Part one in a four parts series, the others are written and can be read from the homepage.





This advice—“just grind it out”—may as well be the slogan for the Japanese role-playing game. I’m not sure when I first came across the term “grinding,” intended as a catch-all for the long hours these games require in order to progress, but I immediately loved it, perhaps because of the endless Clipse jokes it facilitated. Grinding is the barrier to entry for a JRPG, a genre that locks gonzo narrative and aesthetic riches behind hours of sheer, exhausting repetition. Grinding is a fanciful name for an act of intentionally mind-numbing repetition: the player traverses a specific area repeatedly in order to engage in battles, thereby gaining experience points and growing stronger. You might find a good “grind spot” and spend an hour, steadily at work there. Its corollary is farming, which looks identical but in which the goal is the acquisition of a certain type of item rather than a certain type of point. Is this boring? It is boring. Grinding leads to strength, of a sort; farming leads to wealth, of a sort; both are, intentionally, punishing.





In these cutscenes, Binary Domain frames its human characters as precisely that—if this is a game about the differences between men and machines, then the occasional intimate moments shared by Binary Domain’s cast (the flashback to Dan’s childhood is an eminent example) tell that story. Vanquish, by contrast, is uninterested in people. Its climactic twist, whereby your squad leader and even the American president turn traitor, feels cheap and cynical; an ugly plot turn that sacrifices the game’s humanistic theme for traditional espionage intrigue. Up until that point, you’ve fought and died alongside dozens of US Marines, united in a battle against malicious robots and a cyborg antagonist. When the game spins 180 and announces “actually, your comrades have betrayed you,” it’s a glaring and unfortunate inconsistency. This is a notable contrast to how Binary Domain draws clear battle lines between man and robot—sure, they are muddied in the final act, but gracefully so. Whereas Vanquish goes the other direction, implying similarity between humans and robots by revealing that people are just as abhorrent as mass-murdering machines.


Three Solutions to Three Problems in Interactive Fiction


The main difficulty in writing interactive fiction is how so many basic techniques of traditional fiction fail in the new medium.  The player's need to examine the text for gameplay clues wrecks the emotional effects the author works to build.  The author's multidimensional characters clouds the player's ability to see the game clearly enough to play it.  The player's ability to choose alternate options wrecks the author's carefully orchestrated plot.  All of these are large hurdles and we're all casting about for techniques to deal with them.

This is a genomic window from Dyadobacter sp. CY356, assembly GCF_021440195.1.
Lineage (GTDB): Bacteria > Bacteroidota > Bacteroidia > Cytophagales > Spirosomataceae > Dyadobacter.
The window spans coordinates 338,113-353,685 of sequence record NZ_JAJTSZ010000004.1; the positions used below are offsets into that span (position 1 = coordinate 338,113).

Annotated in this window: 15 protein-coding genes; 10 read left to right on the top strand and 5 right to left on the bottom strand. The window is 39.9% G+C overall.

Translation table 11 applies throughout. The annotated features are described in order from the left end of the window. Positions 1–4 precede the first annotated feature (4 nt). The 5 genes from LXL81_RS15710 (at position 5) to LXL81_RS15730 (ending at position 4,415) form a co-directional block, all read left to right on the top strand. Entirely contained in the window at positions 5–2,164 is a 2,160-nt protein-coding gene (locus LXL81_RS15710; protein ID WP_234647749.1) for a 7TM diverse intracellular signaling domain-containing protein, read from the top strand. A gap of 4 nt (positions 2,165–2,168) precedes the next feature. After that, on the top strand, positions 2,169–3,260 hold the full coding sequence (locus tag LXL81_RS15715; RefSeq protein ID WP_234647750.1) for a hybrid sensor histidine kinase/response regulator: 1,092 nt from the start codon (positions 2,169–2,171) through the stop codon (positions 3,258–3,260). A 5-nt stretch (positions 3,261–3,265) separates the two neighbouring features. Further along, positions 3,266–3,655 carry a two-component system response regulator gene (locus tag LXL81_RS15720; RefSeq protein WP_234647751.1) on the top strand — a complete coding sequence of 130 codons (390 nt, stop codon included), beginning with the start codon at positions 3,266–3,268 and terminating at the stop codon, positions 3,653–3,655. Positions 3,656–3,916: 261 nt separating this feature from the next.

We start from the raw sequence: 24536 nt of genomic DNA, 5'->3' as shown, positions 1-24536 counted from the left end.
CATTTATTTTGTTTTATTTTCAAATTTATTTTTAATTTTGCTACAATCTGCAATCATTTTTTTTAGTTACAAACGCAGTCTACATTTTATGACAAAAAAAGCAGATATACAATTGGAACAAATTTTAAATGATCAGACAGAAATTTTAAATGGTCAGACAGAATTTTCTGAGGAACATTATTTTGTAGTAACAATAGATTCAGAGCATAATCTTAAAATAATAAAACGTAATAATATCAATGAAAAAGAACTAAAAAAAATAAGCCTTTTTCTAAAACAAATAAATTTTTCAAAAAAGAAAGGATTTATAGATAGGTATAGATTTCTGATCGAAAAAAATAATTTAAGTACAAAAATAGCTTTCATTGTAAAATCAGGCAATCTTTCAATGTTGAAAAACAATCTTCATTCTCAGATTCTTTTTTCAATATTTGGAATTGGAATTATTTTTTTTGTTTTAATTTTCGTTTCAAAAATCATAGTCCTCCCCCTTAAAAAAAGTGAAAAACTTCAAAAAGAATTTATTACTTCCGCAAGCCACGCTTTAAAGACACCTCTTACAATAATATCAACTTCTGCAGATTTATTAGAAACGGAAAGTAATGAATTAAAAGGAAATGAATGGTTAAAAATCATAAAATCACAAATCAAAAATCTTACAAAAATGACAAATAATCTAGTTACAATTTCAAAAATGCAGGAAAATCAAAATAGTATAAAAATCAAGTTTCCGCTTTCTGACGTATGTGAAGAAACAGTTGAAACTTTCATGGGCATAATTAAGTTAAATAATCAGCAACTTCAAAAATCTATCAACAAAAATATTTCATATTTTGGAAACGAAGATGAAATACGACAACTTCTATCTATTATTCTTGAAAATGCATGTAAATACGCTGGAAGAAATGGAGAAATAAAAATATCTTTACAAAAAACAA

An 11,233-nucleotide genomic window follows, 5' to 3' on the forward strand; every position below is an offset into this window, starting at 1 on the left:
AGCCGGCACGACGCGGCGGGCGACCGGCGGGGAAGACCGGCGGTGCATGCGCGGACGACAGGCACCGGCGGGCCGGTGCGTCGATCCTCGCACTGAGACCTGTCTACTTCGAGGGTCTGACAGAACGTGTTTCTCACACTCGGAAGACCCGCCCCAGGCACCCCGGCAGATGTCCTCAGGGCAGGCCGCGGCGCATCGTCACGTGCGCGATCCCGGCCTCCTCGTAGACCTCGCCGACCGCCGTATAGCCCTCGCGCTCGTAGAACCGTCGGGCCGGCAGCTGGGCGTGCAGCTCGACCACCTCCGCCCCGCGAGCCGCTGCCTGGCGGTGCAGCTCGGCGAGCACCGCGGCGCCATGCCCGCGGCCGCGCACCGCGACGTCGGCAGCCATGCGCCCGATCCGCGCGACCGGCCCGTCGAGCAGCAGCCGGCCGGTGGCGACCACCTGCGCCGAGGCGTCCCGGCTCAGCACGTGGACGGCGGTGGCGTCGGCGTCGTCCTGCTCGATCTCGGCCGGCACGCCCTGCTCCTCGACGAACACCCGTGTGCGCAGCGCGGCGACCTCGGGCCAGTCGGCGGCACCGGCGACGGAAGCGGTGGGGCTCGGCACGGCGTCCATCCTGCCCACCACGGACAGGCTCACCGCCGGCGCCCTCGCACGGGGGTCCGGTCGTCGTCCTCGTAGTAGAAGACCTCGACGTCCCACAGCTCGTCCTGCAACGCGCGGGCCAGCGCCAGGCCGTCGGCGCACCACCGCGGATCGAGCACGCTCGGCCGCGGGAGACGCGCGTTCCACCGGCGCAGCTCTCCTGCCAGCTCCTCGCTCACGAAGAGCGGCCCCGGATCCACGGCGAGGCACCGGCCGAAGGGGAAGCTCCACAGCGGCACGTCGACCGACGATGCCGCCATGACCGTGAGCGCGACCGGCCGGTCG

QwiK, Conan and xKaros like this

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half-arsed reply because.. eh..

First, holy hell was there a lot of articles that made me jump for joy. Exist archive (I love dungeon crawlers, and seeing one coming for ps4 as well sounds great. I don't need fancy graphics or high fidelity whatever to enjoy a dungeon crawler, but seeing a relatively high profile one go big like that makes me hopeful. Dark souls the board game! I can't afford it atm, and I probably can't before 19 days are up, but omg. Sega modding of classic games? Sounds cool, I hope they mean it, but I'm still really peeved at them for PSO2 localization.

Nioh looks cool. I don't care if people say 'hurr dark souls rip off' or whatever (looks more like onimusha to me anyway, which I've wanted before dark souls was a thing anyway), but one thing I noticed...


I'm getting mixed signals here.. guess I just have to get on my ps4 and look for it.

There was that article about the daughter of mr. douchebag... frankly I think she's wrong too. I DID finish highschool, I got scholarships for computer programming, I was top of my class for programming, I had my portfolio game showcased first place in the Art Institute's Game development show thing. I pretty much couldn't have done anything more to get my foot in the door in the game industry. I appear white (I'm actually partially native but nobody really knows by looking at me), I'm male, I don't discuss sexuality so people presume straight (don't care what they think)... But I never so much as got an interview upon HUNDREDS of resumes and applications sent to countless game devs...And computer programming was considered VERY employable at the time...What went wrong?

I didn't belong to a clique. That lady said she had good mentorship or whatever. Honestly, your skills, talent, dedication, work ethic... all that doesn't mean shit in the tech industry if you don't know anyone... not unless you're the entrepaneur type that can make their own game solo or whatever and release it to wild success. I have absolutely no artistic talent however, and even worse, I cannot work at home. I NEED an office or area away from home to work. So I can't make something myself to get my foot in the door, I need to be in another door first. I have a very unstable family environment that prevents me from ever accomplishing anything in it.


I don't mean this as a sob story or a series of excuses, just that I think people really underestimate how much social networking and whatever matters... I mean everyone knows it's important, but I think it's more than important, it's basically the god-dang BE ALL, seriously... You can be a drooling Neanderthal, and if you have networks, you can get into a prestigious position. Or you can be einstein, and if you have no support and you didn't actually commercialize yourself to be noticed, you'll probably be begging on the street before long. At least that's how it is in Vancouver BC.

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Nioh looks cool. I don't care if people say 'hurr dark souls rip off' or whatever (looks more like onimusha to me anyway, which I've wanted before dark souls was a thing anyway), but one thing I noticed...

It seems to be available everywhere or at least more recent articles says that it is.

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So uhh. I still think Exist archive looks cool, but looking at some gameplay videos and doing some research... it's not a dungeon crawler wtf. who the @%#@%# is the dope that called it a dungeon crawler. Prob one of those gaming journalists who exclaim that they didn't know how to turn their ps4 on.